freckles
 one year ago
Best ResponseYou've already chosen the best response.1\[3^{k+1}=3^k 3^{1}=3^k (3)\]

freckles
 one year ago
Best ResponseYou've already chosen the best response.1now using the inductive step we have: \[3^k(3)<k!(3)\] now we want to show this is <(k+1)!=k!*(k+1) and we know since k>=7 that 3 is going to be less than (k+1)

Bee_see
 one year ago
Best ResponseYou've already chosen the best response.0so you are going to make 3^k+1 < (k+1)! into 3^k (k+1) < k! +(k+1?

freckles
 one year ago
Best ResponseYou've already chosen the best response.1where does all of that come from?

freckles
 one year ago
Best ResponseYou've already chosen the best response.1we just wanted to show 3^(k+1) < (k+1)!

Bee_see
 one year ago
Best ResponseYou've already chosen the best response.0ok..how did you make (k+1)! into k!(3)?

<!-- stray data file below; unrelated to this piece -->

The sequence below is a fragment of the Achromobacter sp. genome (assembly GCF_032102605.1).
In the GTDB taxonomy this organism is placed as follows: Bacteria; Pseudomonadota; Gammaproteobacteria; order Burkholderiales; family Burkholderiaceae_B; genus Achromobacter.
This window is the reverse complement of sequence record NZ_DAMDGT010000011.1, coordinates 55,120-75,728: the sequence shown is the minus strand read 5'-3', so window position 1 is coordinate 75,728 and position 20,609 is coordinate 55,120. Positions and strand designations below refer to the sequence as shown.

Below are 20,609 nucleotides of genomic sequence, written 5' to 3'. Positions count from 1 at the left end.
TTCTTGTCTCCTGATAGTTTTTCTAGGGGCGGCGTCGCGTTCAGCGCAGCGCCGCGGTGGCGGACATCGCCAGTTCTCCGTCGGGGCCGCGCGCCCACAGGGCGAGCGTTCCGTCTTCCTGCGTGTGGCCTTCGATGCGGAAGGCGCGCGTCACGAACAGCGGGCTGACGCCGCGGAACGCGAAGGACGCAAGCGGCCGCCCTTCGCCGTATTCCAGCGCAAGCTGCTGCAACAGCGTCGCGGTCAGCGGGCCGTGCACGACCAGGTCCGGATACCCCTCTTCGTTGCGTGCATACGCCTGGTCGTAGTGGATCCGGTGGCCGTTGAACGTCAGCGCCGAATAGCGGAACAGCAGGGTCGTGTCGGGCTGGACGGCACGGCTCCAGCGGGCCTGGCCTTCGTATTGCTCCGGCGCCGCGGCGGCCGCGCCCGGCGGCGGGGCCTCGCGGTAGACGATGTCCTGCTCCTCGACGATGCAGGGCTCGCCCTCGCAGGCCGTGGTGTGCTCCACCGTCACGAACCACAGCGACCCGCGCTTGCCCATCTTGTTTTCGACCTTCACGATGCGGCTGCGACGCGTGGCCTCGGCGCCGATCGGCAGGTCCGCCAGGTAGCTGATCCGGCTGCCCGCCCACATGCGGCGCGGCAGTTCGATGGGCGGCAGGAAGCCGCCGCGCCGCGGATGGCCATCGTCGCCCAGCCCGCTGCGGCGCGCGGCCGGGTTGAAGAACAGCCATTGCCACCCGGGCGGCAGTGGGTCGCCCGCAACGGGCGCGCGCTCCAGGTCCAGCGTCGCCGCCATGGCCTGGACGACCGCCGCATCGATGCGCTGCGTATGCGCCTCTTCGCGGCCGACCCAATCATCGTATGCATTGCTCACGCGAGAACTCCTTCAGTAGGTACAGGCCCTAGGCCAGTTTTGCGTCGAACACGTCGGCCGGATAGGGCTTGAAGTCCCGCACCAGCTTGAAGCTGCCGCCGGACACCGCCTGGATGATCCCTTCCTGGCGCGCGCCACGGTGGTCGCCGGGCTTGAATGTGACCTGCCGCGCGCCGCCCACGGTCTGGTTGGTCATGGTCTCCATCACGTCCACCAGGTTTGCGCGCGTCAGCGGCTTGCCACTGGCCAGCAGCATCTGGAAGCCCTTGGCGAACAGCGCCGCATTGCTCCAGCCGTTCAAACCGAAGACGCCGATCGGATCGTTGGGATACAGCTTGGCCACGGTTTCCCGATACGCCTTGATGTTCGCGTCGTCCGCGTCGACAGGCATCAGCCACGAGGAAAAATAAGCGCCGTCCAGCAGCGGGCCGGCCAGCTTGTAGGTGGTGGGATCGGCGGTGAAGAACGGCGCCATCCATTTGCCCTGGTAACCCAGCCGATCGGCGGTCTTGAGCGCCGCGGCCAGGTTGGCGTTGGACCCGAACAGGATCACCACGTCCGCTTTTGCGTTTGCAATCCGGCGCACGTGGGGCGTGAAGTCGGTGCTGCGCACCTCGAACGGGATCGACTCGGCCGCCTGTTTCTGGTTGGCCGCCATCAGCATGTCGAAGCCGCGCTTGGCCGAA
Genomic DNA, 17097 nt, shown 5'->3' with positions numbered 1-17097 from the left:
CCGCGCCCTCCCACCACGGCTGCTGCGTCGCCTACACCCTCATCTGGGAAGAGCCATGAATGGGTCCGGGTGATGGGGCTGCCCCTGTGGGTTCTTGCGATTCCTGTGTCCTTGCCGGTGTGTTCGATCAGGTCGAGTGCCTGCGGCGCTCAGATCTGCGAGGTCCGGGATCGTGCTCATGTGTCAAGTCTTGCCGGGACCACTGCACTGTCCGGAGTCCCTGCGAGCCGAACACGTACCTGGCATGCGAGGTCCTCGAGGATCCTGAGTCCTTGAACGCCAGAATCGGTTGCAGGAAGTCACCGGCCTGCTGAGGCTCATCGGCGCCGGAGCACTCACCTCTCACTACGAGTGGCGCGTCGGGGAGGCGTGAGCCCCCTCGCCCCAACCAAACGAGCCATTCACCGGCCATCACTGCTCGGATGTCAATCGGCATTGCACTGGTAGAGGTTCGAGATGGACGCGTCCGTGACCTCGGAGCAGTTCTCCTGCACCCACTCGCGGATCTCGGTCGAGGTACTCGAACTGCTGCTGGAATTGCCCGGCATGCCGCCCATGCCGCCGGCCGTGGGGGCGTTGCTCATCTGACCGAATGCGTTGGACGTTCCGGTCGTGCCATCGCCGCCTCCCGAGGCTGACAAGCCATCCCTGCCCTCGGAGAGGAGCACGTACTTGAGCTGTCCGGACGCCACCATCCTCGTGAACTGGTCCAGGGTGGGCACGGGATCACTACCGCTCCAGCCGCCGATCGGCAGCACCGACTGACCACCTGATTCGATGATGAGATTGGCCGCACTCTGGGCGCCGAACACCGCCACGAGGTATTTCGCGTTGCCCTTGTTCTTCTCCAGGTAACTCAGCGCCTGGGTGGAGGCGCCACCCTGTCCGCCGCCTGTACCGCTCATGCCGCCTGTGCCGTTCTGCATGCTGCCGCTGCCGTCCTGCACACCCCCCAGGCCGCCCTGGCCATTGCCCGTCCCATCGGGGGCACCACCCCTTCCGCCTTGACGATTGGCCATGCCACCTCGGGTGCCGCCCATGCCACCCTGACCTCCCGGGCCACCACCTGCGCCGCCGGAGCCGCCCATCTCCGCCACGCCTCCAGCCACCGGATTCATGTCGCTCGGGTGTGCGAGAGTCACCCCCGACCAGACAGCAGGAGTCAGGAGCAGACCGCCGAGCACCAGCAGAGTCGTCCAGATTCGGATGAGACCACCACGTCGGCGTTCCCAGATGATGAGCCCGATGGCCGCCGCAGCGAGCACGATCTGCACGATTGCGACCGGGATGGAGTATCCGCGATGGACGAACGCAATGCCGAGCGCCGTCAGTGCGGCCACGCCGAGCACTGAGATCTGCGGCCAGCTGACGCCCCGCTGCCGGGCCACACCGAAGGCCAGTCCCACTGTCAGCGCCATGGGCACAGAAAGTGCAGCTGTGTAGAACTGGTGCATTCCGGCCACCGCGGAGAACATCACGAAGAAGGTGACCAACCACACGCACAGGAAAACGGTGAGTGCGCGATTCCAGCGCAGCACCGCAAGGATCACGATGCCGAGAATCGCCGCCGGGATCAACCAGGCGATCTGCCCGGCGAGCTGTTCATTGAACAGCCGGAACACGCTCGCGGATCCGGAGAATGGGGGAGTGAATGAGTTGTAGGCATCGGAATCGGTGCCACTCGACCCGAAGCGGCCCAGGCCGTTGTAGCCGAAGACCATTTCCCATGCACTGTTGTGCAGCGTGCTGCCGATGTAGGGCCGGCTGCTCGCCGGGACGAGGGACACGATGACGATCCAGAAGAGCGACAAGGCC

freckles
 one year ago
Best ResponseYou've already chosen the best response.1do you understand that we have 3<k+1?

freckles
 one year ago
Best ResponseYou've already chosen the best response.13<k+1 holds for any integer k>2 and we have k>=7 so this inequality 3<k+1 is true for our k

freckles
 one year ago
Best ResponseYou've already chosen the best response.1k!*(k+1) is equal to (k+1)!

freckles
 one year ago
Best ResponseYou've already chosen the best response.1just like 6!*7 is equal to 7!

freckles
 one year ago
Best ResponseYou've already chosen the best response.1\[3^{k+1}=3^k \cdot 3^1 \text{ by law of exponents } \\ 3^{k}3<k!(3) \text{ since }3^{k}<k! \\ k!(3)<k!(k+1) \text{ since for } k \ge 7 \text{ we have } k+1>3 \\ \text{ finally } k!(k+1)=(k+1)!\] I wrote this like this to show my reasons for each steps you can write this without all the reasons...you know just in one like: \[3^{k+1}=3^{k} \cdot 3^1 =3^{k} 3<k! (3)<k! \cdot (k+1)=(k+1)!\]